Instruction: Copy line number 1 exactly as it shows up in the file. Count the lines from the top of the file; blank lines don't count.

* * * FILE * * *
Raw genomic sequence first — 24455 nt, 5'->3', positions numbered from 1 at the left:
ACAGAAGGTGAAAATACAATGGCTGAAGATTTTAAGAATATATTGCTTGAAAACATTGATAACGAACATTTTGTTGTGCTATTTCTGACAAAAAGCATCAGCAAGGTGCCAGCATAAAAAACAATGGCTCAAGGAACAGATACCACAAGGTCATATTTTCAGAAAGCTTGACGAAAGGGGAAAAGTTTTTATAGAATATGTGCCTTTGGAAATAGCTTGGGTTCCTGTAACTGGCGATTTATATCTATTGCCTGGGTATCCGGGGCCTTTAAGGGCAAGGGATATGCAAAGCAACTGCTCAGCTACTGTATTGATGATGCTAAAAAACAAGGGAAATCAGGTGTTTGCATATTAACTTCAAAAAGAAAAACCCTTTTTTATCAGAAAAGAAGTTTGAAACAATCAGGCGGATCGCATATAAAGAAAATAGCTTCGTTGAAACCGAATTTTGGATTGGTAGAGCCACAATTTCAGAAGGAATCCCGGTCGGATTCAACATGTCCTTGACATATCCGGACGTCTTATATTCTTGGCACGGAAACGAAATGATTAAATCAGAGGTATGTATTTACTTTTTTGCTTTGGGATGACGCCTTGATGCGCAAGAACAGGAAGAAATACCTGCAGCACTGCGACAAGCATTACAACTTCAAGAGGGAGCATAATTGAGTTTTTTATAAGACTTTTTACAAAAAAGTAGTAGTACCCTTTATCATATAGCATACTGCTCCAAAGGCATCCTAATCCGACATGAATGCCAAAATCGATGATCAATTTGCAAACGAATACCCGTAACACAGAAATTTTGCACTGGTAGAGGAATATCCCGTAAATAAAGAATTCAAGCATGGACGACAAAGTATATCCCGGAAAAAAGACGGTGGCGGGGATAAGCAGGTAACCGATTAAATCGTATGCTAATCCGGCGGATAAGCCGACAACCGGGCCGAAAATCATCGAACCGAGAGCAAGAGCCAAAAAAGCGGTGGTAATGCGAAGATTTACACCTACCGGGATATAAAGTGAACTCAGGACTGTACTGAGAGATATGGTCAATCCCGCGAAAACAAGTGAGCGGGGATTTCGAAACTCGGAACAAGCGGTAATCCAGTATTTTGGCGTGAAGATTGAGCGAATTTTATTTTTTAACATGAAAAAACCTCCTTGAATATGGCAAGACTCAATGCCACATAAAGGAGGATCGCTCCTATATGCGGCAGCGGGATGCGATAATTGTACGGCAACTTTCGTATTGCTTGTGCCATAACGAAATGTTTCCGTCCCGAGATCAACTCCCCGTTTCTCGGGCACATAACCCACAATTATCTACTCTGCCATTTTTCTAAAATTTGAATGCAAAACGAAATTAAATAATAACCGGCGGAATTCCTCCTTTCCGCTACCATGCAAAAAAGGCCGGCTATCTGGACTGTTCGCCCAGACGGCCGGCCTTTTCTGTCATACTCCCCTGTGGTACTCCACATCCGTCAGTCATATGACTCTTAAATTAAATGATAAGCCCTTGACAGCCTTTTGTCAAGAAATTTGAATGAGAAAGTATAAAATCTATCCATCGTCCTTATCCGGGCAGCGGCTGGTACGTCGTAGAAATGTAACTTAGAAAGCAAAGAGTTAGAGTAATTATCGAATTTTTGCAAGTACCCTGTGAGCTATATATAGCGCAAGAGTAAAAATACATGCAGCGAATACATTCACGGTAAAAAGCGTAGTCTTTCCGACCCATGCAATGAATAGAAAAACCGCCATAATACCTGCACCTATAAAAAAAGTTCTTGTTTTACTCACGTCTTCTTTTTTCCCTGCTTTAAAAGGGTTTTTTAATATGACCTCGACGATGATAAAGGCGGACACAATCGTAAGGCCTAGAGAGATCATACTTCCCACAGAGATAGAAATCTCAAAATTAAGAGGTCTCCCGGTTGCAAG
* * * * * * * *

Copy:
Raw genomic sequence first — 24455 nt, 5'->3', positions numbered from 1 at the left: